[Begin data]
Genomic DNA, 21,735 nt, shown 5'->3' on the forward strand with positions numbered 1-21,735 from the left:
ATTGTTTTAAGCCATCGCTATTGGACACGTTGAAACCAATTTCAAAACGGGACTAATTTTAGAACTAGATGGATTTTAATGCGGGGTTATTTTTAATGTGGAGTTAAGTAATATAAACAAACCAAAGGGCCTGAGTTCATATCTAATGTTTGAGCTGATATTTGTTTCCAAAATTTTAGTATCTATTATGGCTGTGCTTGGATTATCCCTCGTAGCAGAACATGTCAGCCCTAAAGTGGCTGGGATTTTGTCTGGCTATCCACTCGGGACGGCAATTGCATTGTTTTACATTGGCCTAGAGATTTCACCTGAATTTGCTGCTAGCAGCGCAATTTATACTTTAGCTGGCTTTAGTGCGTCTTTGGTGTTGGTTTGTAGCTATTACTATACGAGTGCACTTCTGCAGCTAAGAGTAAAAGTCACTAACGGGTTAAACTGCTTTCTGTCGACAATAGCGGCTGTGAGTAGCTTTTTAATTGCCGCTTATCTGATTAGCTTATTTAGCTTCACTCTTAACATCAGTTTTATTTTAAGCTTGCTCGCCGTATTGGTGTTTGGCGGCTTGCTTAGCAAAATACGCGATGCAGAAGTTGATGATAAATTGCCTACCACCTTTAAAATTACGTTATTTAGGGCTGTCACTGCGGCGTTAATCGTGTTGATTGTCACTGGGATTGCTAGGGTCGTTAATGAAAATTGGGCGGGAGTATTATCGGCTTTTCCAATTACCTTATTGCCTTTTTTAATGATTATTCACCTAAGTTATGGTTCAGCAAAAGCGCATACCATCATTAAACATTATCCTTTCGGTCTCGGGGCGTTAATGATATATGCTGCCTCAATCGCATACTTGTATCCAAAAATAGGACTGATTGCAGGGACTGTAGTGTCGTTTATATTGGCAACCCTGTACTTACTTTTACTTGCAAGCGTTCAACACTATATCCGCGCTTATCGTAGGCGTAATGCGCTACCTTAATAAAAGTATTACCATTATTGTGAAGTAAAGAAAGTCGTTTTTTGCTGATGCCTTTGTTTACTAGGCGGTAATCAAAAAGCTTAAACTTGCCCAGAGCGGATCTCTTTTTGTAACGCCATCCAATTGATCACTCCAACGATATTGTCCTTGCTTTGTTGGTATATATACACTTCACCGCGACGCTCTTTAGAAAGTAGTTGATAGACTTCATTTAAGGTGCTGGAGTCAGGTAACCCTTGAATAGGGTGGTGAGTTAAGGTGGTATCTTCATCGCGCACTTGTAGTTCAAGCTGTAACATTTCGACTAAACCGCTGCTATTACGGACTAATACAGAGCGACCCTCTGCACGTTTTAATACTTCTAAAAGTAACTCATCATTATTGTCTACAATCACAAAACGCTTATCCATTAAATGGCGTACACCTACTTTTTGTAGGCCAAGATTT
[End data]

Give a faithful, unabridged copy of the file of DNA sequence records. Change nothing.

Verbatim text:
Genomic DNA, 21,735 nt, shown 5'->3' on the forward strand with positions numbered 1-21,735 from the left:
ATTGTTTTAAGCCATCGCTATTGGACACGTTGAAACCAATTTCAAAACGGGACTAATTTTAGAACTAGATGGATTTTAATGCGGGGTTATTTTTAATGTGGAGTTAAGTAATATAAACAAACCAAAGGGCCTGAGTTCATATCTAATGTTTGAGCTGATATTTGTTTCCAAAATTTTAGTATCTATTATGGCTGTGCTTGGATTATCCCTCGTAGCAGAACATGTCAGCCCTAAAGTGGCTGGGATTTTGTCTGGCTATCCACTCGGGACGGCAATTGCATTGTTTTACATTGGCCTAGAGATTTCACCTGAATTTGCTGCTAGCAGCGCAATTTATACTTTAGCTGGCTTTAGTGCGTCTTTGGTGTTGGTTTGTAGCTATTACTATACGAGTGCACTTCTGCAGCTAAGAGTAAAAGTCACTAACGGGTTAAACTGCTTTCTGTCGACAATAGCGGCTGTGAGTAGCTTTTTAATTGCCGCTTATCTGATTAGCTTATTTAGCTTCACTCTTAACATCAGTTTTATTTTAAGCTTGCTCGCCGTATTGGTGTTTGGCGGCTTGCTTAGCAAAATACGCGATGCAGAAGTTGATGATAAATTGCCTACCACCTTTAAAATTACGTTATTTAGGGCTGTCACTGCGGCGTTAATCGTGTTGATTGTCACTGGGATTGCTAGGGTCGTTAATGAAAATTGGGCGGGAGTATTATCGGCTTTTCCAATTACCTTATTGCCTTTTTTAATGATTATTCACCTAAGTTATGGTTCAGCAAAAGCGCATACCATCATTAAACATTATCCTTTCGGTCTCGGGGCGTTAATGATATATGCTGCCTCAATCGCATACTTGTATCCAAAAATAGGACTGATTGCAGGGACTGTAGTGTCGTTTATATTGGCAACCCTGTACTTACTTTTACTTGCAAGCGTTCAACACTATATCCGCGCTTATCGTAGGCGTAATGCGCTACCTTAATAAAAGTATTACCATTATTGTGAAGTAAAGAAAGTCGTTTTTTGCTGATGCCTTTGTTTACTAGGCGGTAATCAAAAAGCTTAAACTTGCCCAGAGCGGATCTCTTTTTGTAACGCCATCCAATTGATCACTCCAACGATATTGTCCTTGCTTTGTTGGTATATATACACTTCACCGCGACGCTCTTTAGAAAGTAGTTGATAGACTTCATTTAAGGTGCTGGAGTCAGGTAACCCTTGAATAGGGTGGTGAGTTAAGGTGGTATCTTCATCGCGCACTTGTAGTTCAAGCTGTAACATTTCGACTAAACCGCTGCTATTACGGACTAATACAGAGCGACCCTCTGCACGTTTTAATACTTCTAAAAGTAACTCATCATTATTGTCTACAATCACAAAACGCTTATCCATTAAATGGCGTACACCTACTTTTTGTAGGCCAAGATTT